The Tulsa World on Sunday examined a short documentary film about incarcerated women in Oklahoma and a peer education program that teaches them about HIV prevention and other social issues. The Tulsa Community AIDS Partnership recently hosted an event featuring the film and a panel discussion about HIV among the state's female prison population.
The film, titled "Empowering the Yard" and filmed at the Eddie Warrior Correction Center in Taft, features the 15-year-old peer education program. Under the program, which won a Robert Wood Johnson Community Health Leadership Program Award in 2002, college professors teach the women, who receive college credit, about HIV/AIDS and other issues. After completing the curriculum about women's theory and HIV prevention, the women teach others in the prison, according to Melanie Spector, health education researcher for the state's Department of Corrections, who founded the program. "It's a whole cadre of women's developmental theory and women's developmental issues that can all lead to HIV transmission," Spector said.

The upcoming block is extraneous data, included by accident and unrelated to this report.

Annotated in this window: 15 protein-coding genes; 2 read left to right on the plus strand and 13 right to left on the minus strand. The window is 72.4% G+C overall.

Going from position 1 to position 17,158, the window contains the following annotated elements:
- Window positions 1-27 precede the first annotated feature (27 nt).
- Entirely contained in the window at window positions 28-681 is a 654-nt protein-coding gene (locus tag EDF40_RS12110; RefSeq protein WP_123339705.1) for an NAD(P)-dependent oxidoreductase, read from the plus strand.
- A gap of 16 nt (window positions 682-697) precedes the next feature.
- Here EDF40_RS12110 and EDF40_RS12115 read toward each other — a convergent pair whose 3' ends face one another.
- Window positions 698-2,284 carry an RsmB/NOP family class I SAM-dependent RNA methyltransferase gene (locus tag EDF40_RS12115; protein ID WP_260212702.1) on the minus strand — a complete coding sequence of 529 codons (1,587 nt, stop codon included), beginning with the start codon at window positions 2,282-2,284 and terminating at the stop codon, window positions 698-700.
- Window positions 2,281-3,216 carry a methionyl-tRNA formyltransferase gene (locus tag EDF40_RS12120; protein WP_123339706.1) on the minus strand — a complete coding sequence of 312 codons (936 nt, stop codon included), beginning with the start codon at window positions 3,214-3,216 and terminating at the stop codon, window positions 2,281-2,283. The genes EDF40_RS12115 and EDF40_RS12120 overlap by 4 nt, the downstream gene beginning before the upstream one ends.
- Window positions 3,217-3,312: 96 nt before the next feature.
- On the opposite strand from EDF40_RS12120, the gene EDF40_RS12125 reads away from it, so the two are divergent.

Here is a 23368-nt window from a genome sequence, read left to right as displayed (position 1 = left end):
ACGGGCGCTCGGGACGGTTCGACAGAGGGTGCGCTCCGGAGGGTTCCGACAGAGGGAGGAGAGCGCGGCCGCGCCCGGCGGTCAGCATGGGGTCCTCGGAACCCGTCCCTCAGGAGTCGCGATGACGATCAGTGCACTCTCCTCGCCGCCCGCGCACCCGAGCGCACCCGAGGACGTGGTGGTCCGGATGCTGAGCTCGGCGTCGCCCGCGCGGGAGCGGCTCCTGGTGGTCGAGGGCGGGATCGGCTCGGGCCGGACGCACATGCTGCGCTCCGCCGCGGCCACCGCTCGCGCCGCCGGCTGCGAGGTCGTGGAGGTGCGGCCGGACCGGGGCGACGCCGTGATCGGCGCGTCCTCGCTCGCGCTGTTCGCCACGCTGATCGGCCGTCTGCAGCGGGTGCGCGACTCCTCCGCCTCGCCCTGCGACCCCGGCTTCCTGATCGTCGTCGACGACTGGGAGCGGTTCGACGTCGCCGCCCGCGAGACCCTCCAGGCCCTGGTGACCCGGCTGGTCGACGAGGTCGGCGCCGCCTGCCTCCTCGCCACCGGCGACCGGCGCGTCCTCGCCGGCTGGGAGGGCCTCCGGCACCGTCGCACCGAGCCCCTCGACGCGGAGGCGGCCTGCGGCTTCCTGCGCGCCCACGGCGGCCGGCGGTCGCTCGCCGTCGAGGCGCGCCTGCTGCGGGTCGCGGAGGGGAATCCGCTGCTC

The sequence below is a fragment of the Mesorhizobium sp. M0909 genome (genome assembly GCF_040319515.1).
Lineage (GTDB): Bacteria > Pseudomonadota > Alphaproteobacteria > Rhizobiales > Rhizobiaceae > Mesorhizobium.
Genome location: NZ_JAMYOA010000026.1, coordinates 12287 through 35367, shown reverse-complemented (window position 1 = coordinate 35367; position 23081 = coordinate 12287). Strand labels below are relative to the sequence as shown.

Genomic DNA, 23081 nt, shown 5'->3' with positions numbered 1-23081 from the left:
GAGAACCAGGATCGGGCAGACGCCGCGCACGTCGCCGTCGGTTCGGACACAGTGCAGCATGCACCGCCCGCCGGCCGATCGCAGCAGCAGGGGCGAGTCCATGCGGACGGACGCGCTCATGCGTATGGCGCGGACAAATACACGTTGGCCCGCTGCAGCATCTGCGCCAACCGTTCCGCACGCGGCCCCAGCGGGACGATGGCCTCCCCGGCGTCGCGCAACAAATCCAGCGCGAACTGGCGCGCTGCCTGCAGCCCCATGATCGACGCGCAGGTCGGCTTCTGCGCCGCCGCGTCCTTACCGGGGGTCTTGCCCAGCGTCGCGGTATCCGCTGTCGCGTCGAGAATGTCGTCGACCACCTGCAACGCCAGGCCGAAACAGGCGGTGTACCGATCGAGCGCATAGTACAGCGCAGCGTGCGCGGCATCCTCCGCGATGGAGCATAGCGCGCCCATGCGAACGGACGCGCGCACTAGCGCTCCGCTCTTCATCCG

Janice Nicklas, director of TCAP, said Oklahoma incarcerates more women per capita than any other state, adding, "It's just a situation we really need to focus a lot of attention on and go a different direction in." Nicklas added that the film and following panel discussion should demonstrate that the state needs to do more to help women with mental health and substance use problems, instead of only sending them to prison. "We want to bring all parties into the discussion and see if we can do something about it," she said (Muchmore, Tulsa World, 7/20).
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